Corner office: Yale-New Haven Hospital's Marna Borgstrom on going into the 'family business'

When we were little, my siblings and I used to do house calls with [our dad] and I worked in his office as a teenager, interacting with patients, doing paperwork, and caught the healthcare bug.

It's almost as if Marna Borgstrom was meant to go into healthcare.

Her father was a physician, and after growing up around medicine, Ms. Borgstrom and her two siblings all went into healthcare — one as a physician, one as a health benefits planner, and the other, Ms. Borgstrom herself, into executive leadership. She is the president and CEO of Yale New Haven (Conn.) Health System and CEO of Yale-New Haven Hospital.

Even one of Ms. Borgstrom's two sons is going into what she calls the "family business," as he recently moved to South Carolina to work in the healthcare field. Her husband, on the other hand, has nothing to do with healthcare and is "happy about that," she jokes.

In addition to her role at the helm of YNHHS and YNHH, Ms. Borgstrom has also served on the boards of many national and local organizations, such as VHA, the Council of Teaching Hospitals and the Connecticut Hospital Association to name a few. Borgstrom Marna

Here, Ms. Borgstrom took the time to answer Becker's Hospital Review's seven questions.

What's one thing that really piqued your interest in healthcare?

I think it was growing up in the 1950s and '60s with a father who was a physician. He was the only physician in his specialty in the entire metro area. He was a general ophthalmologist. When we were little, my siblings and I used to do house calls with him and I worked in his office as a teenager, interacting with patients, doing paperwork, and caught the healthcare bug. My siblings and I are all in healthcare in some way. My brother is a doctor, who is married to a doctor, and my sister works on health benefits planning and consulting.

What do you enjoy most about the New Haven area?

I love so many things about New Haven. It is a relatively medium-sized, very diverse city with rural surroundings. I live in a small town, built around a quaint New England green. My kids grew up riding bikes to play basketball at the community center or to the library. But as they grew, they could hop on the train and be in New York City in 90 minutes.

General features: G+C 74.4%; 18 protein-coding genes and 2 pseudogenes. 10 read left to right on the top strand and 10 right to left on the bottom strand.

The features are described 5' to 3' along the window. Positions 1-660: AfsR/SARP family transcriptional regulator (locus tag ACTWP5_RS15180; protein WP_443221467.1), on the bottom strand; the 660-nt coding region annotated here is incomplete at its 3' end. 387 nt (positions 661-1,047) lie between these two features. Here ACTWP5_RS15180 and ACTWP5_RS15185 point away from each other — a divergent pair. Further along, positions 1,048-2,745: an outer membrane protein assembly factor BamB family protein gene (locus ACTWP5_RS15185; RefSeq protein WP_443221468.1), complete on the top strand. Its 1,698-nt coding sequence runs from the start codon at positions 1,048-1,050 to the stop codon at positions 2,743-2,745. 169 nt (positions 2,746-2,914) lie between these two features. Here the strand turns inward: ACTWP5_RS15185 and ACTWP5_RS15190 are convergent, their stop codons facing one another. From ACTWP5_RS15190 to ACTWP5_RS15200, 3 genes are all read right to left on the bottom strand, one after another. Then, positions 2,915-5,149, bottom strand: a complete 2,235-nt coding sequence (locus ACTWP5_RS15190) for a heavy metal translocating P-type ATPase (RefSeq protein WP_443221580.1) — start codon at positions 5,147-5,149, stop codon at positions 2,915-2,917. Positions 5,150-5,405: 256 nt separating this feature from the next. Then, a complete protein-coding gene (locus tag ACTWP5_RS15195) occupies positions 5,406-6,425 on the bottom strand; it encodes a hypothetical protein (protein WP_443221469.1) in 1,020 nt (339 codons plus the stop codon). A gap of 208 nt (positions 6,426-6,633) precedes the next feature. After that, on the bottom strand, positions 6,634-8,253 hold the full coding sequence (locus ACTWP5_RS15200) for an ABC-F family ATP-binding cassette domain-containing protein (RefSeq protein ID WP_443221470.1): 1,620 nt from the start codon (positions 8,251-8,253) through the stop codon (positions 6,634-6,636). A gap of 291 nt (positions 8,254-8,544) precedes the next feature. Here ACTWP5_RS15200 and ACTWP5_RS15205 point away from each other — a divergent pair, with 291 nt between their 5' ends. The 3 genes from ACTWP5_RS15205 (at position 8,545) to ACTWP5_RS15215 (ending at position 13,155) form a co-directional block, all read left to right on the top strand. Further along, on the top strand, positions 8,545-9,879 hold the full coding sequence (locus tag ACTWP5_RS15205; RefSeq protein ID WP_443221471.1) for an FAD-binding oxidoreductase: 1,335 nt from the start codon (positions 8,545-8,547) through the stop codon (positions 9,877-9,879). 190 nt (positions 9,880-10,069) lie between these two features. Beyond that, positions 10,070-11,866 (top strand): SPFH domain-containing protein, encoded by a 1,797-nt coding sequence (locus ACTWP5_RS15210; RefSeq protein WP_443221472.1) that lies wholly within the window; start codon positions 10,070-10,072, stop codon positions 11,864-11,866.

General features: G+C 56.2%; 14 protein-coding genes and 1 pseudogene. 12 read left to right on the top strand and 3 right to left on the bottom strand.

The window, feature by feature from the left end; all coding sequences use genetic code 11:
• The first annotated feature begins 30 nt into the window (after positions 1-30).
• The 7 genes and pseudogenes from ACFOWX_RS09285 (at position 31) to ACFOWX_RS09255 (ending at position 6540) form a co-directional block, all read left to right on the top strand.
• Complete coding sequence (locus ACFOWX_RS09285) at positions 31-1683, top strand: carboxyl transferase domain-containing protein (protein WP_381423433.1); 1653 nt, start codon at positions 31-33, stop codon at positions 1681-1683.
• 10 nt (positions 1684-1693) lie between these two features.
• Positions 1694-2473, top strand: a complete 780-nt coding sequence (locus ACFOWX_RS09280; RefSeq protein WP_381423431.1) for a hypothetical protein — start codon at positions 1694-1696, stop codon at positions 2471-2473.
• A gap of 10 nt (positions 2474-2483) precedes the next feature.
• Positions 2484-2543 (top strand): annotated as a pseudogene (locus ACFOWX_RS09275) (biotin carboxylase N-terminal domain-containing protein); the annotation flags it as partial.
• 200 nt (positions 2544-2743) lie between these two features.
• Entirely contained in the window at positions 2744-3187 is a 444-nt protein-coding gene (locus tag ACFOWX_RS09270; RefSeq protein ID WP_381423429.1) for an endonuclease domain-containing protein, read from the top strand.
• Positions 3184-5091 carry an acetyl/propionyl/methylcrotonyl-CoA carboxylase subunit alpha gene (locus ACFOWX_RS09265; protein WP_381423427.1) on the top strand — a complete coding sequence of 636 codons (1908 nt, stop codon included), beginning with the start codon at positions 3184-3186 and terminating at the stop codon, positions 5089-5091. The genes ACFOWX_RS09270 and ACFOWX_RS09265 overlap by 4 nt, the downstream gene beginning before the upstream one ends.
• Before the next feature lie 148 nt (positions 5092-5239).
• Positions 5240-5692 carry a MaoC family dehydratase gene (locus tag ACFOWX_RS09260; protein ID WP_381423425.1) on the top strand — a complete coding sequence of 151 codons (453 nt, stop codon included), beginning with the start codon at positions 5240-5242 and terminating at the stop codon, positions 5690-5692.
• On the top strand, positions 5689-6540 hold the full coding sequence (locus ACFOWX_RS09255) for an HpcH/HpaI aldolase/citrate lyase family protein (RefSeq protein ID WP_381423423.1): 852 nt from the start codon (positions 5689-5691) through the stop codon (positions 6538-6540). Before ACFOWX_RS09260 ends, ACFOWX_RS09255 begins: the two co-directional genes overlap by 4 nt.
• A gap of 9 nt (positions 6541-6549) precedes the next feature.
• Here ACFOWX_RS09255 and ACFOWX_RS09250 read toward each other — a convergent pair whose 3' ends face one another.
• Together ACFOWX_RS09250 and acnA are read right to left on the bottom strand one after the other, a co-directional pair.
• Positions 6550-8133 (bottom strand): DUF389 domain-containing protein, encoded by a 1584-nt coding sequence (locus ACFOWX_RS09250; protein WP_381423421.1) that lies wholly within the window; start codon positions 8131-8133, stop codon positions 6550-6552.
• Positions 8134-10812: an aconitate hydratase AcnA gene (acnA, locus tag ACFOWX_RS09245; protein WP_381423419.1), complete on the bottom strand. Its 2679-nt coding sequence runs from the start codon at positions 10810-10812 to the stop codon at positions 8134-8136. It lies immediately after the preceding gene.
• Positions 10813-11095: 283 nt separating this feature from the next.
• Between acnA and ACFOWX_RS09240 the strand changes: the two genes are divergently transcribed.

If you could eliminate one of the healthcare industry's problems overnight, which would it be?

This one will not make me popular with policymakers, but I would want to address what feels like non-policy-driven financial regulation at the state and federal government levels. Elected officials should help define key matters of policy such as who we want to care for and what kinds of care they should be entitled to receive. Then financing legislation and regulation would be a means to achieving that policy rather than having providers, by default, try to patch the care systems together to work within the available funding. Right now, when Medicare and Medicaid cuts and changes are made, they're not made with regard to what we want the program to look like and who we want to serve, but seem to be responding to partisan-driven budget cuts rather than clearly articulated healthcare policy.

What do you consider your greatest talent or skill outside of the C-suite?

I don't have that many — I would probably say that I'm a pretty good wife after nearly 37 years of marriage; the proud mother of two incredible men, and a caring daughter for my 92-year-old father. Oh, and a good dog mother to our Swiss Mountain dog, Ripley.

How do you revitalize yourself?

I like to exercise, which I never did in the past. I cook when I have time, and I love to read, but not about healthcare. I recently read "The Boys in the Boat" about the 1936 U.S. Olympic rowing team — a fabulous piece of nonfiction that reads like a novel.

What's one piece of advice you remember most clearly?

"Just say no." My predecessor and mentor told me to stay focused and to not over-commit. People will pull you into doing a lot of different things and they're all fun and interesting, but then you find yourself pulled in too many directions, and you can't do any of it well. Organizations that may want you to participate on boards are still likely to want you later when you will be able to give them more time. Pace yourself and remember what your "day job" is. 

What do you consider your greatest achievement at Yale-New Haven Hospital so far?

Survival. [Laughter.]

I actually do think the greatest achievement is the people I've been able to recruit and the team that we've put together. They move the organization forward magnificently well. One of my predecessors told me that one of the hardest things about becoming the CEO is you move from being a player to being a conductor. Rather than playing first violin really well, you decide who they should be and how to get everyone to play together so it sounds good. He is absolutely right, and that's the challenge of leadership: finding the right people, encouraging them and expecting people to work together and then letting them go and do their thing.

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